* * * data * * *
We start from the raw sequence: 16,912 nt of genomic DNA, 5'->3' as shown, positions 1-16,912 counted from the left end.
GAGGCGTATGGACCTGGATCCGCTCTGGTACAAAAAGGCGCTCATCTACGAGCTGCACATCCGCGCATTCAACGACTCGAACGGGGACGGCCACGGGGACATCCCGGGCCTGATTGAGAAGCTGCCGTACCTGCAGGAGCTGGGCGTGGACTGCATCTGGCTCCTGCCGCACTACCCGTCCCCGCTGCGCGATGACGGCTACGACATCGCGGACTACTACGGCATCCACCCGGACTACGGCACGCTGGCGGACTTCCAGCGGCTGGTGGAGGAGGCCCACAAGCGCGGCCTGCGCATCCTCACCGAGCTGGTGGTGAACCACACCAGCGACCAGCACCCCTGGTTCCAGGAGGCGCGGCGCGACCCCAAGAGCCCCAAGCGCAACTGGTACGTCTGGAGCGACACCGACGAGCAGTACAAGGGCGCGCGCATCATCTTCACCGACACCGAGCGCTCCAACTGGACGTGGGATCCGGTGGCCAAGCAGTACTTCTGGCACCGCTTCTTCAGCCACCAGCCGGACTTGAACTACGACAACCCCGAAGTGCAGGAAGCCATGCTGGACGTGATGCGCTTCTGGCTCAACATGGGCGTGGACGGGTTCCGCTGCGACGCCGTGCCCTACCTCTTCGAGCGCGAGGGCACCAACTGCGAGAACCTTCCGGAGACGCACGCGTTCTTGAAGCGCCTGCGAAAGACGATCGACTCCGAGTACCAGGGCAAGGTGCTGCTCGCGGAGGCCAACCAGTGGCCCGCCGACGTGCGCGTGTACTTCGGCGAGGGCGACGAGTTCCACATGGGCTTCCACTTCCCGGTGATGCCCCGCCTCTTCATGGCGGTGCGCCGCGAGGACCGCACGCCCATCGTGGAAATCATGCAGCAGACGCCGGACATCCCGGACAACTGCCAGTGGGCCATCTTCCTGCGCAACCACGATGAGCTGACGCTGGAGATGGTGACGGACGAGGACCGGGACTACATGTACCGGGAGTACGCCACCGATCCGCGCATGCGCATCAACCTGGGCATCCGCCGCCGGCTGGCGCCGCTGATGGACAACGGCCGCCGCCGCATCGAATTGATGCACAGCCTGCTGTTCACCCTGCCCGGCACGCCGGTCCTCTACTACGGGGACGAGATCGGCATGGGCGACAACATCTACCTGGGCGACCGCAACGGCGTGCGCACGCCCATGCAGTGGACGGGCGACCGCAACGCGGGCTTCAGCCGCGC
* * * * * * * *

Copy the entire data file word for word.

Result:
We start from the raw sequence: 16,912 nt of genomic DNA, 5'->3' as shown, positions 1-16,912 counted from the left end.
GAGGCGTATGGACCTGGATCCGCTCTGGTACAAAAAGGCGCTCATCTACGAGCTGCACATCCGCGCATTCAACGACTCGAACGGGGACGGCCACGGGGACATCCCGGGCCTGATTGAGAAGCTGCCGTACCTGCAGGAGCTGGGCGTGGACTGCATCTGGCTCCTGCCGCACTACCCGTCCCCGCTGCGCGATGACGGCTACGACATCGCGGACTACTACGGCATCCACCCGGACTACGGCACGCTGGCGGACTTCCAGCGGCTGGTGGAGGAGGCCCACAAGCGCGGCCTGCGCATCCTCACCGAGCTGGTGGTGAACCACACCAGCGACCAGCACCCCTGGTTCCAGGAGGCGCGGCGCGACCCCAAGAGCCCCAAGCGCAACTGGTACGTCTGGAGCGACACCGACGAGCAGTACAAGGGCGCGCGCATCATCTTCACCGACACCGAGCGCTCCAACTGGACGTGGGATCCGGTGGCCAAGCAGTACTTCTGGCACCGCTTCTTCAGCCACCAGCCGGACTTGAACTACGACAACCCCGAAGTGCAGGAAGCCATGCTGGACGTGATGCGCTTCTGGCTCAACATGGGCGTGGACGGGTTCCGCTGCGACGCCGTGCCCTACCTCTTCGAGCGCGAGGGCACCAACTGCGAGAACCTTCCGGAGACGCACGCGTTCTTGAAGCGCCTGCGAAAGACGATCGACTCCGAGTACCAGGGCAAGGTGCTGCTCGCGGAGGCCAACCAGTGGCCCGCCGACGTGCGCGTGTACTTCGGCGAGGGCGACGAGTTCCACATGGGCTTCCACTTCCCGGTGATGCCCCGCCTCTTCATGGCGGTGCGCCGCGAGGACCGCACGCCCATCGTGGAAATCATGCAGCAGACGCCGGACATCCCGGACAACTGCCAGTGGGCCATCTTCCTGCGCAACCACGATGAGCTGACGCTGGAGATGGTGACGGACGAGGACCGGGACTACATGTACCGGGAGTACGCCACCGATCCGCGCATGCGCATCAACCTGGGCATCCGCCGCCGGCTGGCGCCGCTGATGGACAACGGCCGCCGCCGCATCGAATTGATGCACAGCCTGCTGTTCACCCTGCCCGGCACGCCGGTCCTCTACTACGGGGACGAGATCGGCATGGGCGACAACATCTACCTGGGCGACCGCAACGGCGTGCGCACGCCCATGCAGTGGACGGGCGACCGCAACGCGGGCTTCAGCCGCGC